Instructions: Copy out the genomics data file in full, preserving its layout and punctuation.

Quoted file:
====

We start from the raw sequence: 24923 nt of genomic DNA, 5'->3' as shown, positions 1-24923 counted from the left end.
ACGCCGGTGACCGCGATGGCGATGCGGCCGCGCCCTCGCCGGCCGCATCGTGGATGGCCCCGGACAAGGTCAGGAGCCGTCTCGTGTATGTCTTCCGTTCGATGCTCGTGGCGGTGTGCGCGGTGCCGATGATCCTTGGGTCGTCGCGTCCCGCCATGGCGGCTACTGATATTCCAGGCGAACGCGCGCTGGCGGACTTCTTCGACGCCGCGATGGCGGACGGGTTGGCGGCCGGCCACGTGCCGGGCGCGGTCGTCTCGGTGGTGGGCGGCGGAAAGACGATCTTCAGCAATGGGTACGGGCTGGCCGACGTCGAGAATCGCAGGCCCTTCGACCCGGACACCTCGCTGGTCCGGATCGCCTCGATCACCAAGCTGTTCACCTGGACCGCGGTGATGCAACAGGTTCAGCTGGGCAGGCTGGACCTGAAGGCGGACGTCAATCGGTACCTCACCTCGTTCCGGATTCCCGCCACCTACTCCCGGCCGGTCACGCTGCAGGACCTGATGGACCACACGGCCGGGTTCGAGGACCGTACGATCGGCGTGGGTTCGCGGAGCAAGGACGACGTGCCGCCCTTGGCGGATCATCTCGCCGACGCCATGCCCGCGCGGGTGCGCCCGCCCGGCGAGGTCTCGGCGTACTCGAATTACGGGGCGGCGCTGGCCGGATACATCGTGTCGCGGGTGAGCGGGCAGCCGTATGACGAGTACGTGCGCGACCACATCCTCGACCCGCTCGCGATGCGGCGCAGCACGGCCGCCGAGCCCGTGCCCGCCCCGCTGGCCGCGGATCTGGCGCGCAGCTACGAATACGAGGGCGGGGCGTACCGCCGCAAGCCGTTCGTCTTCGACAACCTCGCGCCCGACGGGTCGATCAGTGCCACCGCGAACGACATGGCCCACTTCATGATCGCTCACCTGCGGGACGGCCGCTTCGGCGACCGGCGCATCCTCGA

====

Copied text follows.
We start from the raw sequence: 24923 nt of genomic DNA, 5'->3' as shown, positions 1-24923 counted from the left end.
ACGCCGGTGACCGCGATGGCGATGCGGCCGCGCCCTCGCCGGCCGCATCGTGGATGGCCCCGGACAAGGTCAGGAGCCGTCTCGTGTATGTCTTCCGTTCGATGCTCGTGGCGGTGTGCGCGGTGCCGATGATCCTTGGGTCGTCGCGTCCCGCCATGGCGGCTACTGATATTCCAGGCGAACGCGCGCTGGCGGACTTCTTCGACGCCGCGATGGCGGACGGGTTGGCGGCCGGCCACGTGCCGGGCGCGGTCGTCTCGGTGGTGGGCGGCGGAAAGACGATCTTCAGCAATGGGTACGGGCTGGCCGACGTCGAGAATCGCAGGCCCTTCGACCCGGACACCTCGCTGGTCCGGATCGCCTCGATCACCAAGCTGTTCACCTGGACCGCGGTGATGCAACAGGTTCAGCTGGGCAGGCTGGACCTGAAGGCGGACGTCAATCGGTACCTCACCTCGTTCCGGATTCCCGCCACCTACTCCCGGCCGGTCACGCTGCAGGACCTGATGGACCACACGGCCGGGTTCGAGGACCGTACGATCGGCGTGGGTTCGCGGAGCAAGGACGACGTGCCGCCCTTGGCGGATCATCTCGCCGACGCCATGCCCGCGCGGGTGCGCCCGCCCGGCGAGGTCTCGGCGTACTCGAATTACGGGGCGGCGCTGGCCGGATACATCGTGTCGCGGGTGAGCGGGCAGCCGTATGACGAGTACGTGCGCGACCACATCCTCGACCCGCTCGCGATGCGGCGCAGCACGGCCGCCGAGCCCGTGCCCGCCCCGCTGGCCGCGGATCTGGCGCGCAGCTACGAATACGAGGGCGGGGCGTACCGCCGCAAGCCGTTCGTCTTCGACAACCTCGCGCCCGACGGGTCGATCAGTGCCACCGCGAACGACATGGCCCACTTCATGATCGCTCACCTGCGGGACGGCCGCTTCGGCGACCGGCGCATCCTCGA